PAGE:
By Eric Heyer
In 2013, the French economy should see negative annual average growth, with a fall in GDP of 0.2%, before a modest recovery in 2014, with growth of 0.6 % (Table 1). This particularly mediocre performance is far from the path that an economy pulling out of a crisis should be taking.
Four years after the start of the crisis, the French economy has a substantial potential for recovery: this should have led to average spontaneous growth of about 2.6% per year in 2013 and 2014, making up some of the output gap accumulated since the onset of the crisis. But this spontaneous recovery is being hampered mainly by the introduction of fiscal savings plans in France and across Europe. To meet its commitment to cut the public deficit to 3% by 2014, the French government will have to hold to the course of fiscal consolidation it adopted in 2010, which was imposed by the European Commission in all the euro zone countries. This budget strategy should slash 2.6 percentage points off GDP growth in France in 2013 and 2.0 percentage points off GDP in 2014 (Table 2).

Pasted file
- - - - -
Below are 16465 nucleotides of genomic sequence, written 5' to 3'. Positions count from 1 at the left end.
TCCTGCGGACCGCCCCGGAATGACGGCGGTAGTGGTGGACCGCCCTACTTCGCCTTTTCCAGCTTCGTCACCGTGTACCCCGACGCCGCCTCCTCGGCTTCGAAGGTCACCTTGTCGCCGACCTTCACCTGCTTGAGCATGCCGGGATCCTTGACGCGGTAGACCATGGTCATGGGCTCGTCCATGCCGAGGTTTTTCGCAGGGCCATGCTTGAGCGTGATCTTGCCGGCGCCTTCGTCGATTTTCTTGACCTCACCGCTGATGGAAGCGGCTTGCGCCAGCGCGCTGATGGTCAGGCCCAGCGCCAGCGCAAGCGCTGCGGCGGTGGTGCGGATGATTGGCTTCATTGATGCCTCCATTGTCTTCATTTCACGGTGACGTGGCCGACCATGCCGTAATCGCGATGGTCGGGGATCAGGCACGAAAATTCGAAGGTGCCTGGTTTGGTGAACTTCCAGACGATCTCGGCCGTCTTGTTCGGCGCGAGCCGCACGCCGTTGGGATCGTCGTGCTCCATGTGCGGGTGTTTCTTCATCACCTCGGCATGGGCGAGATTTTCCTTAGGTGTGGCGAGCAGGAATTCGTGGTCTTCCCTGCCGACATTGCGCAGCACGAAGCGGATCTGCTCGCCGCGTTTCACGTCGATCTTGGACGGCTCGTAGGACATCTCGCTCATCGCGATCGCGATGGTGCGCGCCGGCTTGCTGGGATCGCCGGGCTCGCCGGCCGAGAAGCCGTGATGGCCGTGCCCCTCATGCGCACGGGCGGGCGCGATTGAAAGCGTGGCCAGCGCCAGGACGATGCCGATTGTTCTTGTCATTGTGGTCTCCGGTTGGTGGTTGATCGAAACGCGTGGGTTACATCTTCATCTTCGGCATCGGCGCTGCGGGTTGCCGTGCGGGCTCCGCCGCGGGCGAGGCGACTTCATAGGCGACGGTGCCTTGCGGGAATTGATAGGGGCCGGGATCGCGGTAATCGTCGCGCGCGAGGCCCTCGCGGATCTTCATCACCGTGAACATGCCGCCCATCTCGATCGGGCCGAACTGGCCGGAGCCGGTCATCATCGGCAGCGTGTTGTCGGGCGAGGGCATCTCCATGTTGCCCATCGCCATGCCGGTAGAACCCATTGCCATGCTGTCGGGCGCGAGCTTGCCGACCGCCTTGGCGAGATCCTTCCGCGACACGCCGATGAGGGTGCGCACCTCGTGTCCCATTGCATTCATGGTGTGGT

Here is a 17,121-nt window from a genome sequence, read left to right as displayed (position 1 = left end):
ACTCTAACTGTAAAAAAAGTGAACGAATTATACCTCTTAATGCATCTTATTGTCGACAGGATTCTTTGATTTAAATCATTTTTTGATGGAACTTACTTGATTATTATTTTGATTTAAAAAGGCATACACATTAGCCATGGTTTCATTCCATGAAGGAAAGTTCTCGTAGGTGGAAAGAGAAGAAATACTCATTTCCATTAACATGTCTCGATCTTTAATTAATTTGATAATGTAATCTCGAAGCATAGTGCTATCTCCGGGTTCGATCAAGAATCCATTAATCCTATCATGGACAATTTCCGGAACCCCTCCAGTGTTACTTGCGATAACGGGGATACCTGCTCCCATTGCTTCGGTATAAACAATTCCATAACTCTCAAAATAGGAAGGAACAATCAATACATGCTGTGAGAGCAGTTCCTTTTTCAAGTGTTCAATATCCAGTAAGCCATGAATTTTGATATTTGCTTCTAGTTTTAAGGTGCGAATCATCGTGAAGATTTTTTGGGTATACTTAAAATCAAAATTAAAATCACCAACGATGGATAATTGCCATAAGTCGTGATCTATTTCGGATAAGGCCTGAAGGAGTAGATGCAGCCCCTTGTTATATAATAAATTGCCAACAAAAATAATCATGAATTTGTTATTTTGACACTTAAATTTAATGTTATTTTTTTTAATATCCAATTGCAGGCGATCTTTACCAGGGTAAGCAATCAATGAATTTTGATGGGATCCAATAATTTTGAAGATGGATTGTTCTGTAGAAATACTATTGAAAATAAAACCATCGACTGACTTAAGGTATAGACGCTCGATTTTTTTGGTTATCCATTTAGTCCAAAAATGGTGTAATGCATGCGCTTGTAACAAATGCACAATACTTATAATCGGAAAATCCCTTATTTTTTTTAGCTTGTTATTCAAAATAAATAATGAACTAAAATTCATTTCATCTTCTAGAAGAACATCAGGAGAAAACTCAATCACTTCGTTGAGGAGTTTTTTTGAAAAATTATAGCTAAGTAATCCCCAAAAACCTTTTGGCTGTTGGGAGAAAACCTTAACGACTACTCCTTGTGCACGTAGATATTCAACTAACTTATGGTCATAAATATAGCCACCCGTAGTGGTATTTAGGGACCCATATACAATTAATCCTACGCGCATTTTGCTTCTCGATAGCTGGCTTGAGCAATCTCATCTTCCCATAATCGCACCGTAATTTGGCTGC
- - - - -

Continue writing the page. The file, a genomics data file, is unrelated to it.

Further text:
By setting a pace far from its potential, the expected growth will aggravate the output gap built up since 2008, with the labour market thus continuing to worsen. The unemployment rate will rise steadily to 11.6% in late 2014.
Only a shift in European fiscal strategy could halt the rise in unemployment. This would mean limiting the negative fiscal stimulus to 0.5 percent of GDP instead of the total of 1.0 points planned in the euro zone in 2014. This reduced fiscal effort could be repeated until the public deficit or debt reaches a defined goal. Compared to current plans, because the effort would be measured the burden of adjustment would be spread more fairly over the taxpayers in each country, avoiding the pitfall of drastic cuts in the public budgets. This new strategy would lead to a slower reduction in the public deficit (-3.4% in 2014 against -3.0% in our central scenario), but also and especially to higher economic growth (1.6% against 0.6%). This “less austerity” scenario would allow the French economy to create 119,000 jobs in 2014, i.e. 232,000 more than in our central forecast, and unemployment would fall instead of continuing to increase.